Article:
AIA highlights American interior design excellence
The prestigious American Institute of Architects (AIA) has declared the winners of its annual Interior Architecture Awards, which celebrate the finest interior design by US-licensed firms. This year's selection includes a Google office, a museum extension, and an accessible renovation of a modernist office building.
There are a total of seven winners this year and each is based in the United States. As was the case last year, AIA's five-member jury selected the projects based on "design achievement, including sense of place and purpose, ecology and environmental sustainability and history."
Read on for each of the winners of this year's AIA Interior Architecture Awards and be sure to head to the gallery for more photos of the winners.
The Google Spruce Goose Hangar is located in Los Angeles and was designed by ZGF Architects. As its name suggests, the office itself is actually based within a massive restored wooden hangar that was once home to the famous "Spruce Goose," or Hughes H-4 Hercules prototype flying boat by Howard Hughes.
The firm preserved the original glulam (glued laminated timber) arches and wood sidings, while the building's central spine was carefully dismantled and rebuilt using noncombustible materials. The office's interior is arranged either side of the spine and spread over four floors. Its layout was designed to maximize natural light inside and to encourage employee interaction.
The Ford Foundation Center for Social Justice (formerly named the Ford Foundation Building) is an influential modernist Manhattan office building completed in the 1960s that was originally designed by Kevin Roche.
What started out as a simple update to help it meet NYC's fire code, ended up with Gensler carrying out an extensive renovation over two years. In a nod to transparency, its light-filled atrium has been made available to anyone and offers views of the interior from the street, while wheelchair access has also been improved. Additionally, the building's pre-existing garden has been turned into a touch and smell garden for the sight-impaired.
New York's Corning Museum of Glass hosts over 3,000 years of glass works, from the ancient to the modern. A new extension by Thomas Phifer and Partners adds 26,000 sq ft (2,415 sq m) of exhibition space. In addition, the extension provides new offices for museum staff, a community space, a retail space, and a hot glass workshop for demonstrations.
Most important is a new gallery showcasing the museum's collection of contemporary works. This is illuminated by natural light that enters via insulated skylights and fritted windows. According to AIA's judges, the daylight and white decor create an uplifting area of the museum.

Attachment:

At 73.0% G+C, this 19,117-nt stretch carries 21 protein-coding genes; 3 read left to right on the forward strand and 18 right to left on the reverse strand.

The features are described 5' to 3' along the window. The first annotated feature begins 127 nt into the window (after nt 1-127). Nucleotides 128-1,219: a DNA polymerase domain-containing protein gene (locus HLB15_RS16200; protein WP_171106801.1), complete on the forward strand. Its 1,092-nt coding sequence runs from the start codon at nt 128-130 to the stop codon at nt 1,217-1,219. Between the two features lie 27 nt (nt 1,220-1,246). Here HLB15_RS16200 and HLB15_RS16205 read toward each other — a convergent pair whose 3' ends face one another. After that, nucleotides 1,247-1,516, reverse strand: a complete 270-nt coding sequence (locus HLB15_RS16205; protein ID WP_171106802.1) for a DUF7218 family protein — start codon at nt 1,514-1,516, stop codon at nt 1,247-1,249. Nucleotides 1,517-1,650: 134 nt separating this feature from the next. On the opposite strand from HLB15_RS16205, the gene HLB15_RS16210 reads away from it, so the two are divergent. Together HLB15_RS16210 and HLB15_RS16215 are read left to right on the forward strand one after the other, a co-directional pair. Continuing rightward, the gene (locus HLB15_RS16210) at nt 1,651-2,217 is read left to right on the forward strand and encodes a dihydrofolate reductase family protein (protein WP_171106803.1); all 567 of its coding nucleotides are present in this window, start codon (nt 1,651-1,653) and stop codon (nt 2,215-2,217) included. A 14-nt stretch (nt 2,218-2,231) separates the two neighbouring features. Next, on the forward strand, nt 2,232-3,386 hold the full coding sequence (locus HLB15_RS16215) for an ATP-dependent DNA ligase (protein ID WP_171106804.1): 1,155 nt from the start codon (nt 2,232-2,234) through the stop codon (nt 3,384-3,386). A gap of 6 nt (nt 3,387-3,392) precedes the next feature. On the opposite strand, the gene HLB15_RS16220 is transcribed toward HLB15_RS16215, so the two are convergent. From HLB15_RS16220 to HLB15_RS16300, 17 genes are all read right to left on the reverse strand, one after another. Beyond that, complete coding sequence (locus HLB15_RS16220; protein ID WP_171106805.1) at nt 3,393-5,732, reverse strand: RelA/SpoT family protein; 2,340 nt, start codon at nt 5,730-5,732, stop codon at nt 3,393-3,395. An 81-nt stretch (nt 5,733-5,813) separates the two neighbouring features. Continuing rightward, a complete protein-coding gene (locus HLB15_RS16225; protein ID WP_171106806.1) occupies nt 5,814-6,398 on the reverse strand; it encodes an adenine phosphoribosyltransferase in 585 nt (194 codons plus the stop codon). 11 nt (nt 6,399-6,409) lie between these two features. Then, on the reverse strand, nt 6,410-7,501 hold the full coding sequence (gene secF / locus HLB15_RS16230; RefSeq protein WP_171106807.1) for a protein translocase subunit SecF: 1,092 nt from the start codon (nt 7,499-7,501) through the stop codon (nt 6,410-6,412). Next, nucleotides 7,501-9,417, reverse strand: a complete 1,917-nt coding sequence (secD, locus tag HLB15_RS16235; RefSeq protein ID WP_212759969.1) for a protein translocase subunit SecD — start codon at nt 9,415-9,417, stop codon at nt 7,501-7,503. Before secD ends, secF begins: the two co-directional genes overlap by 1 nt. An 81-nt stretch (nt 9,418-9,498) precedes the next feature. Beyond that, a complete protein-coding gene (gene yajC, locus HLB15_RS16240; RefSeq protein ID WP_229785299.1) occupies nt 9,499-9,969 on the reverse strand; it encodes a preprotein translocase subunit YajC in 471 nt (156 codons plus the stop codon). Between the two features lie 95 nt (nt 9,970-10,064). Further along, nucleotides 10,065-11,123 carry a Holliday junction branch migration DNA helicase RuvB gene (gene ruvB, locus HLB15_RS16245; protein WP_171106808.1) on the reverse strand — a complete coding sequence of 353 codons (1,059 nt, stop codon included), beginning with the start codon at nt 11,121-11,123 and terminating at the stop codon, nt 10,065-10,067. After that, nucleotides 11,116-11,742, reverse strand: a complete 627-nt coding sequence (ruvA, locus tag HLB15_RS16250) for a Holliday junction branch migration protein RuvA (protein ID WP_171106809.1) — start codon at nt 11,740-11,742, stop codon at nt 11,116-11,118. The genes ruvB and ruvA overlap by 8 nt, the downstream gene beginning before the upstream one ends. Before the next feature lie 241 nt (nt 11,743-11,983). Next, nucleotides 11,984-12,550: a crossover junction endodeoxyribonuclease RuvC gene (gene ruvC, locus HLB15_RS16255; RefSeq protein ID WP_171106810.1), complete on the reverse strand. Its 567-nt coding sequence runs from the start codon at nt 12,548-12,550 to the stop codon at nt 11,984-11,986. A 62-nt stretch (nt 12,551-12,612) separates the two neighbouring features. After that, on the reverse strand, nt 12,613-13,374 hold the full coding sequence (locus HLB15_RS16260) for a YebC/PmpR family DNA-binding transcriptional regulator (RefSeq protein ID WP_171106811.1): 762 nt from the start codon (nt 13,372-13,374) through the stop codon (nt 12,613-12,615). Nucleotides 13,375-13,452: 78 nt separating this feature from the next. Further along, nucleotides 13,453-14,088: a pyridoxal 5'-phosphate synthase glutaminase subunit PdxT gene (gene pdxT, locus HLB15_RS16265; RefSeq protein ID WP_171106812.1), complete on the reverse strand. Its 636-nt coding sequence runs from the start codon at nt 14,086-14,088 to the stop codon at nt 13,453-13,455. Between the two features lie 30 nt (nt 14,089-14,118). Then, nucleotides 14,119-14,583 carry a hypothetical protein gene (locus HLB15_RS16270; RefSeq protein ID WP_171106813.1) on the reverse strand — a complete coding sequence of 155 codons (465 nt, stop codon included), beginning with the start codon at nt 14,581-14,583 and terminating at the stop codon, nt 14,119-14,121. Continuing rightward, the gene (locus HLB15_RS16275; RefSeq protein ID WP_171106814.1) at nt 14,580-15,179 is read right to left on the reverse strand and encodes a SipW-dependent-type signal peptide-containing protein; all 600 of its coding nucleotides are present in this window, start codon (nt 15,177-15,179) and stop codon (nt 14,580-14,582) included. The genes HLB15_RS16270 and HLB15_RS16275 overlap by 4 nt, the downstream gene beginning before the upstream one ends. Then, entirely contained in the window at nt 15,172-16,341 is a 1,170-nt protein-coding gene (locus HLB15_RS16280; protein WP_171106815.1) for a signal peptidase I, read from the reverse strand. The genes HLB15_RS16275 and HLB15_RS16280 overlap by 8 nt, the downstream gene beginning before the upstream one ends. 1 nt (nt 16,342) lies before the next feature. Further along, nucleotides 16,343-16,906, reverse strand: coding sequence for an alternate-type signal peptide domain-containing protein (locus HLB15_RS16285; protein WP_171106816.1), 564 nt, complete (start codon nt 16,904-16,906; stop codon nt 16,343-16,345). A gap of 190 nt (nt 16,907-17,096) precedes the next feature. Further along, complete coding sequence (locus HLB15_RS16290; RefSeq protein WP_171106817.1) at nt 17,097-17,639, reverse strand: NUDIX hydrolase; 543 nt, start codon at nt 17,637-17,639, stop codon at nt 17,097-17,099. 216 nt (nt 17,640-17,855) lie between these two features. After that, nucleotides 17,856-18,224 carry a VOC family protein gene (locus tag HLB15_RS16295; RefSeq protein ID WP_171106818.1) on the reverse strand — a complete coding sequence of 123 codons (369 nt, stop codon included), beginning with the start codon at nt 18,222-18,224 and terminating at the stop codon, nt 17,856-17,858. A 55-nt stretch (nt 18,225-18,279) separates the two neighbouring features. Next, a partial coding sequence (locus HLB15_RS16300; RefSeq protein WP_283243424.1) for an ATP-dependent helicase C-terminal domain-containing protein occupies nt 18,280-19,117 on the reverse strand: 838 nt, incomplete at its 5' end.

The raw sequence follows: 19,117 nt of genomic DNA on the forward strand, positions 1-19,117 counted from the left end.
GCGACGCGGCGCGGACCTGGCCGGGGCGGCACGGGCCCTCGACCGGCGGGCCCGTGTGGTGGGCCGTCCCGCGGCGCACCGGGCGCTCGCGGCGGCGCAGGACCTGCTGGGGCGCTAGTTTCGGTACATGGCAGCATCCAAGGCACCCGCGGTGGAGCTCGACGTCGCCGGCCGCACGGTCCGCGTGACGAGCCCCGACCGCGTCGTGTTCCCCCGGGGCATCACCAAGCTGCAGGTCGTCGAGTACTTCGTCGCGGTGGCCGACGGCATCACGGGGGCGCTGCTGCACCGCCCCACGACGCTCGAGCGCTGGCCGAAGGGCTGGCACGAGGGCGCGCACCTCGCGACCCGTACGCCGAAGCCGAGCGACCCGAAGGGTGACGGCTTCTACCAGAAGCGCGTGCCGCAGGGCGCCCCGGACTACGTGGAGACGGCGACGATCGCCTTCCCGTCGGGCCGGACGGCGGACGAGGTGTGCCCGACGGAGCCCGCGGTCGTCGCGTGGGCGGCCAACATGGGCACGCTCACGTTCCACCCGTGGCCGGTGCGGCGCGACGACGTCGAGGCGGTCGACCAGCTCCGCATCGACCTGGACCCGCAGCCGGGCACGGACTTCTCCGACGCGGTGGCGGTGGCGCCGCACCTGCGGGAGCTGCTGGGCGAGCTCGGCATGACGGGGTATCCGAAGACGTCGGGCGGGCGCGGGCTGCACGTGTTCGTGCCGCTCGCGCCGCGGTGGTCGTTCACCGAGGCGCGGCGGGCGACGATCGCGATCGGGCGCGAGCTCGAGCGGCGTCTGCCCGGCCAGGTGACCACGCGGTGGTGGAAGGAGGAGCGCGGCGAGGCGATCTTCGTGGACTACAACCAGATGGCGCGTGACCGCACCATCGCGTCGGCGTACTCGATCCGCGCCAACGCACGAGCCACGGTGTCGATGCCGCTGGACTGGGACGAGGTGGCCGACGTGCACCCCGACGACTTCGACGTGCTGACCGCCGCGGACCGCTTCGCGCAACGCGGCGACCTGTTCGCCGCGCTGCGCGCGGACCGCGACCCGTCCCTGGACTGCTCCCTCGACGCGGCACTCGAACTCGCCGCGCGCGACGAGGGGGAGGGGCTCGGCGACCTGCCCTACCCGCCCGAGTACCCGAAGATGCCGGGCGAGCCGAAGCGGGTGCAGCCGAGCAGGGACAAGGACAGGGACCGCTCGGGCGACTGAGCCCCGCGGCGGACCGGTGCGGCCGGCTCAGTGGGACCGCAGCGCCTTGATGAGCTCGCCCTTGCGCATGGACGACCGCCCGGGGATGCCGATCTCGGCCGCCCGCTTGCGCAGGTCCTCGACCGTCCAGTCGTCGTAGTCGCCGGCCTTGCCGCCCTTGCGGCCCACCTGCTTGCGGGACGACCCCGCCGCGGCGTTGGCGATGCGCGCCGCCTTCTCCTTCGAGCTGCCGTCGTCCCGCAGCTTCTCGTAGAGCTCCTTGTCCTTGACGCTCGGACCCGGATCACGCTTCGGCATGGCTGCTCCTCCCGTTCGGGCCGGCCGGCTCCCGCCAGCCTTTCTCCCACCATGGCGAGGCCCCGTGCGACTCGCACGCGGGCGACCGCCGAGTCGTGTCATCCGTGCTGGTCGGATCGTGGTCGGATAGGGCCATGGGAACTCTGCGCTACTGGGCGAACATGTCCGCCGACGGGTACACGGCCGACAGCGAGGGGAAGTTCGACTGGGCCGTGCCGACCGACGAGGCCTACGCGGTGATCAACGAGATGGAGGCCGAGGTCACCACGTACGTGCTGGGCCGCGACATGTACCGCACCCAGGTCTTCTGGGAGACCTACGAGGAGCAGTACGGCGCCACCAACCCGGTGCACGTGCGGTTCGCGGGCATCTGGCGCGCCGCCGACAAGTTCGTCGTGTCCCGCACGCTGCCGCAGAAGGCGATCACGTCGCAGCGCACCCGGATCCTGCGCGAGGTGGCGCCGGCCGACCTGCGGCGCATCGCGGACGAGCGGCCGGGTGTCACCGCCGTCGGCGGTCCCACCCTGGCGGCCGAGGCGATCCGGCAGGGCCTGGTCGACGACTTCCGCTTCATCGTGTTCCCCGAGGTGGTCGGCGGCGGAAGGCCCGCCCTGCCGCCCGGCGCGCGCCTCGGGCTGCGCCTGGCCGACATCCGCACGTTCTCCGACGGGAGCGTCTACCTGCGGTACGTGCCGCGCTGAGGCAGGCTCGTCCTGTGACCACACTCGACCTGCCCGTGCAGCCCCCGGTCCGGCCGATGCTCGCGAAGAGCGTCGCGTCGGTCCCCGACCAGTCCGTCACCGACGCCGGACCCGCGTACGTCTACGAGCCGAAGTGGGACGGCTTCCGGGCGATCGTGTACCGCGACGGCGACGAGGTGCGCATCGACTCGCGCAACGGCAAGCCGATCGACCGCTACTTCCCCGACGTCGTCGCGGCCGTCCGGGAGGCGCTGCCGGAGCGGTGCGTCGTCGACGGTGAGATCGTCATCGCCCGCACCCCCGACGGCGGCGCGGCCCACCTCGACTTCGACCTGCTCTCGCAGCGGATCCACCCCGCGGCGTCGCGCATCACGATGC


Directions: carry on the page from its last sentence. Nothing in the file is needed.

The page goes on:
Designed by Skidmore, Owings & Merrill, the Chicago Public Library West Loop branch involved turning former television studios into a new cultural and social center.
The buildings were donated to Chicago by a developer to help spur redevelopment of the area they are located in. SOM preserved the industrial character of the buildings and maintained many original interior elements, like bow-truss ceilings and skylights, lending it a loft-like atmosphere. Unnecessary walls were also removed throughout to create larger unified spaces.
The Dandelion Chocolate Factory is Gensler's second win. Serving as a new home for the San Francisco-based craft chocolate company, it's located in a previously vacant century-old industrial warehouse.
It includes a production space, a cafe, a tasting station, and a retail area. The team maintained many elements of the former warehouse and opted for finishes and details like brush-painted wood siding, handmade tiles, and redwood millwork to help preserve its character.
Bruner/Cott Architects' work on the MASS MoCA (Massachusetts Museum of Contemporary Art) Building is the third and final phase of a plan to transform a 28-building factory campus that closed back in the 1980s into a home for contemporary visual art.
The interiors of existing mill structures were used to create new art galleries and the firm added eye-catching additions like a glass roof alongside worn-looking columns and unpainted brick to masterfully blend old and new.
Back in 2008, severe flooding damaged the University of Iowa School of Music, leaving its students with no place on campus for practice and performances. The Voxman Music Building, by LMN Architects, creates a brand-new, six-story building.
It includes a 700-seat concert hall, a 200-seat recital hall, and supporting spaces like rehearsal rooms. Extensive glazing enables views of the surrounding neighborhood and a fourth-floor terrace frames the wider city and landscape. The interior decor is enlivened by vibrant additions, like deep red acoustical paneling in the recital hall and colorful acoustic reflectors in the rehearsal spaces.